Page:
Be prepared. The Boy Scouts might just as easily be talking about the foundation for a successful career.
Preparation (meaning, in this case, career management) should be a fundamental part of your strategy. If it hasn’t been to date, current events might prompt you to reconsider.
Uncertain economic times aren’t easy for anyone – but they’re a lot less stressful for those who have approached their careers deliberately and purposefully.
These are the people who are constantly laying the groundwork for their next step. They’re always looking ahead. The first day at a new job, they begin planning for their next move.
They don’t allow themselves to get comfortable with the status quo. They expect things to be impermanent; they’re in a position to contend with volatility. They’re prepared for the vagaries of the job market.
They are proactive – not reactive.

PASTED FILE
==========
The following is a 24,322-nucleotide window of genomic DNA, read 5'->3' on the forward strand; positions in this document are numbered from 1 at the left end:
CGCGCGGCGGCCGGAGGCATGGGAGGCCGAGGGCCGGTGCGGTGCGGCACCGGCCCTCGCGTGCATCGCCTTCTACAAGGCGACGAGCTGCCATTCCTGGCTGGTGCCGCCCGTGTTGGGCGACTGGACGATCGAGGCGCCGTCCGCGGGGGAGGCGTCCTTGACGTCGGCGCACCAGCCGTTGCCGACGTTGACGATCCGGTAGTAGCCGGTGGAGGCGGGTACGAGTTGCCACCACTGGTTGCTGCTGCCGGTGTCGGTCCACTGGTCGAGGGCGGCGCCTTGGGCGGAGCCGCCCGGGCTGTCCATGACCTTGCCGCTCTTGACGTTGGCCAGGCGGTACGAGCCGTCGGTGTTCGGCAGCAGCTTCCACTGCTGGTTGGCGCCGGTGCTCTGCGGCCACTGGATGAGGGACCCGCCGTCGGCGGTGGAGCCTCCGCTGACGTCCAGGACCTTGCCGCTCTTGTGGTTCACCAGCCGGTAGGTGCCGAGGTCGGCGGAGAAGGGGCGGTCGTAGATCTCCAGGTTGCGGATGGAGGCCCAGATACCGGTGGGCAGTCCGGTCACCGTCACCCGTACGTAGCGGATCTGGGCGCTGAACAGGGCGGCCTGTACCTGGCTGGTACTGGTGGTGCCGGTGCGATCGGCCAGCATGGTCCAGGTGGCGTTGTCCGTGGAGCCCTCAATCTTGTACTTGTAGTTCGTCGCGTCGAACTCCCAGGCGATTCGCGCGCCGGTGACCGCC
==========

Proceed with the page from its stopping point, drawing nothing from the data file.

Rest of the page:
There’s no way around the fact that good career management requires ongoing attention. Executed correctly, though, you’ll find the amount of time you must devote to strategic planning on a daily basis is minimal, and it will soon become part of your normal routine.
If this idea is new to you, or you’ve neglected it, you may not know where to begin. To point you in the right direction, these are a few of the things you should be working on: development and ongoing revision of your personal business plan, ongoing review of your marketability, and building/nurturing your network.
While you don’t have control over inevitable market fluctuations or consumer confidence or any number of factors, you do have control over something very important: yourself. Take career management seriously; it’s an investment in your future. Particularly when the economy heads south – which by its cyclical nature it is bound to do – you’ll be glad you did.
About the Author
Rebecca Metschke helps professionals seeking a competitive advantage in today’s global economy. Her book, The Interview Edge, is available online at http://www.TheInterviewEdge.com. You can find more info on career strategies and other helpful tips and advice at The Interview Edge blog